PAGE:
I have been back at work for two days now, no students yet, just the overwhelming amount of things to take in and prepare and adjust to. Two days of charts and data and new faces (29 new staff in our building). I remarked to a colleague that I have had a headache since last night, my first in months, and she replied, “It is from all the jaw clenching.” Sigh.
So I was feeling beside myself and exhausted and completely over my head when I pulled into the Montessori parking lot at 5:15 to pick up the kids from practice. Ms. Darlene, a toddler teacher who was amazingly supportive and wonderful during the whole Quinn ordeal, was just leaving the building as I pulled up.
I was sweaty (my room is hotter than the deepest levels of hell) and teary (I kind of flipped out on a few folks) and just feeling like giving up, second guessing myself, wondering if maybe I should not have signed a contract, wondering if maybe I should just be a mom and hope that health insurance finds its way to us. I was just dreaming of applying for a part time job at Starbucks when Ms. Darlene walked over to my open window.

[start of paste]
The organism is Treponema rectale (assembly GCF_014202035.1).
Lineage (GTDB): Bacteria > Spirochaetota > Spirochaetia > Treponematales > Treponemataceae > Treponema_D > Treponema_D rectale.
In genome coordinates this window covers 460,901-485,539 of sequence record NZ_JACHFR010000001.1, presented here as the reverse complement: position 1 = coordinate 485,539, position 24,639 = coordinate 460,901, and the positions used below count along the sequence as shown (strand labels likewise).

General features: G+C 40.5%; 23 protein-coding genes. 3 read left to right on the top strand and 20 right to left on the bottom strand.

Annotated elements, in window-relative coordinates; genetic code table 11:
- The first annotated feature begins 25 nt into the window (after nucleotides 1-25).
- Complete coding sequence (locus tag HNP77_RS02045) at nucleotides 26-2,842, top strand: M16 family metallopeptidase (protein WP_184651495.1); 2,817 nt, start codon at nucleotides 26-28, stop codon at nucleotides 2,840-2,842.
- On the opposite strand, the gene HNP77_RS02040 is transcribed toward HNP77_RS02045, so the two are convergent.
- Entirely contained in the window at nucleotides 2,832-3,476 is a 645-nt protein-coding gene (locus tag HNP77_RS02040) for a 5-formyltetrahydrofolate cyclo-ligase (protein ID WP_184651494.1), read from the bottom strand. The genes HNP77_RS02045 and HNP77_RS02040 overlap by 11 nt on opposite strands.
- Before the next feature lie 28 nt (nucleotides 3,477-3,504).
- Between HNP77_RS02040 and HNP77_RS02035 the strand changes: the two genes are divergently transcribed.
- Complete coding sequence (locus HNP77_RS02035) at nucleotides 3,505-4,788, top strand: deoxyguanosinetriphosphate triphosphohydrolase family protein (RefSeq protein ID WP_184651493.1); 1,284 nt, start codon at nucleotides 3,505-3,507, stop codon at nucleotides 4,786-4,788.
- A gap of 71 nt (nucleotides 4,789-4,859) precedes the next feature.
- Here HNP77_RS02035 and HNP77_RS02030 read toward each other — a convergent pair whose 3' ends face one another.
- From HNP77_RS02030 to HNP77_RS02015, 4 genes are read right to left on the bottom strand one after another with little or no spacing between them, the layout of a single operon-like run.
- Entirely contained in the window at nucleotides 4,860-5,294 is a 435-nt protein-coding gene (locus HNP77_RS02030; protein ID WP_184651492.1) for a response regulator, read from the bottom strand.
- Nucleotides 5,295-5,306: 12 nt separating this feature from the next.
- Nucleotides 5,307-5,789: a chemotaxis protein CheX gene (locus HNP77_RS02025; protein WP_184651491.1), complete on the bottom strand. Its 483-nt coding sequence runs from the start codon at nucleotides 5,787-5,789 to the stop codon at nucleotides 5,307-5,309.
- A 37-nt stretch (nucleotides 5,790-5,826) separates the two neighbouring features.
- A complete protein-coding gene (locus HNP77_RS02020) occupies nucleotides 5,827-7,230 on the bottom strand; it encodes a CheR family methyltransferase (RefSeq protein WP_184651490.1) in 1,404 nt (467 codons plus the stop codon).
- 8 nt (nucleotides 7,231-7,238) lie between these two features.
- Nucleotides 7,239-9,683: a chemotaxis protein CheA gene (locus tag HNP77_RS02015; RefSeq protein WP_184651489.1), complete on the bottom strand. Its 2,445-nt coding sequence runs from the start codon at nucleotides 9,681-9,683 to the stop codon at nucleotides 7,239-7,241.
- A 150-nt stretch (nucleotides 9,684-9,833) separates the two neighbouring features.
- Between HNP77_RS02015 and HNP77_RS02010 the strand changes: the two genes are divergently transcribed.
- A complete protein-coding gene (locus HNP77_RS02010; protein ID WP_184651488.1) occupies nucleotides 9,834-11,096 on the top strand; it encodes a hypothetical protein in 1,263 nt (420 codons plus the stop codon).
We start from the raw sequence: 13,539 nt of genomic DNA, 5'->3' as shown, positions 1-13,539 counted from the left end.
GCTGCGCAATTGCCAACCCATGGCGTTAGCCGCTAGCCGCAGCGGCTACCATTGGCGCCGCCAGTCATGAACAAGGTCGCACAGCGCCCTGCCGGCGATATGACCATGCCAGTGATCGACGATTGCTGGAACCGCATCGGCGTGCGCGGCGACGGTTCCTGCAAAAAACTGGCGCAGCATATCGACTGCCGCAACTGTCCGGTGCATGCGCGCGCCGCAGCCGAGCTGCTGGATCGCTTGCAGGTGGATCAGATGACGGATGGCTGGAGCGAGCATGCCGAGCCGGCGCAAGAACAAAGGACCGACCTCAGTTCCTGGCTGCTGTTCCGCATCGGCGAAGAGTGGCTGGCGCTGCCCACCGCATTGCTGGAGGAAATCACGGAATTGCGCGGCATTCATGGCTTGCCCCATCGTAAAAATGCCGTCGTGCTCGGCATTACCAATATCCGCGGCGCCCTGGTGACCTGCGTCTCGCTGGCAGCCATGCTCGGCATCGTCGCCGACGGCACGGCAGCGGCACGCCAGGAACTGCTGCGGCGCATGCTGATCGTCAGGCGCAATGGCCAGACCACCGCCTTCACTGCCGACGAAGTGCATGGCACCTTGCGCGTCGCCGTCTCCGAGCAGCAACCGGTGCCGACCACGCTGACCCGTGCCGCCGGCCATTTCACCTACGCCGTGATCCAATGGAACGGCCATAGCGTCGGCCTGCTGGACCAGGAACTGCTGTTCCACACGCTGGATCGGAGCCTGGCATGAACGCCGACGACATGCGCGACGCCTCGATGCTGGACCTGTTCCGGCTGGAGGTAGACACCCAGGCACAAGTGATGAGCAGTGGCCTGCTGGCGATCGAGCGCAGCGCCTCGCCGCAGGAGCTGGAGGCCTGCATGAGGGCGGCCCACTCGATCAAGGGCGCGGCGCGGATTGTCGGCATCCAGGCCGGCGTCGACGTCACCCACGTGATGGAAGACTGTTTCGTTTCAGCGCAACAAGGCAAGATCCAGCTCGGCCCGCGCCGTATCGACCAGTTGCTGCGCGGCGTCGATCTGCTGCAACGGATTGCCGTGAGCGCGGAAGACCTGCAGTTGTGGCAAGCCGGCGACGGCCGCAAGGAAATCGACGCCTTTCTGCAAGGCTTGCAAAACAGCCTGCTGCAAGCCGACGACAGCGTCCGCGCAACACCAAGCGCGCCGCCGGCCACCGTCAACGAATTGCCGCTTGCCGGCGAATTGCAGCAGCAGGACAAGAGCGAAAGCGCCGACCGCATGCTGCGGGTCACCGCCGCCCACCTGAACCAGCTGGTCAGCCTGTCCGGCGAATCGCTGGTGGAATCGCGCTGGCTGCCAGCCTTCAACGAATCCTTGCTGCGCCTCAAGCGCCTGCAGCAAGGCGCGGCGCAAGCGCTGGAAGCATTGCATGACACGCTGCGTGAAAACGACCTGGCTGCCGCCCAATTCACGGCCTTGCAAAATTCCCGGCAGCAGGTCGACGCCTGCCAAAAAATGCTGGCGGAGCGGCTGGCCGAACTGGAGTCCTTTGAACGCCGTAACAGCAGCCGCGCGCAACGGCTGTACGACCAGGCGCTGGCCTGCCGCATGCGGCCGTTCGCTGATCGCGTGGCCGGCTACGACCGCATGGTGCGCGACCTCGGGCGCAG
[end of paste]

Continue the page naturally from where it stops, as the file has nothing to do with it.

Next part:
There are very few people in the world that, when they call me sweetheart or honey, it is not annoying, but welcoming . . . Ms. Darlene is one of those people. She just says a deep, soft, “Aw, Hi Sugar,” and I want to crawl up on her lap and go to sleep. In fact, I wish the voice in my head sounded like her.
She asked me about Quinn and was excited to hear about how amazingly well he is doing and I told her about how my patience is being tested because I am trying to teach him to dress himself, which takes forever. I told her about school, and I know I looked pale and exhausted. About Quinn she said, “Girl, that is how you just know there is someone upstairs taking care of everything, orchestrating it all,” and about me, she said, “Honey, that is why God gave us the extra rib. He just knew we could do it.”
Of all the things people have said in attempts to inspire me these past few days, knowing that I have an extra rib is the only thing that gives me hope. I imagine it in the shape of a handle, something for me grasp onto when the real me starts to slip beneath the cracks.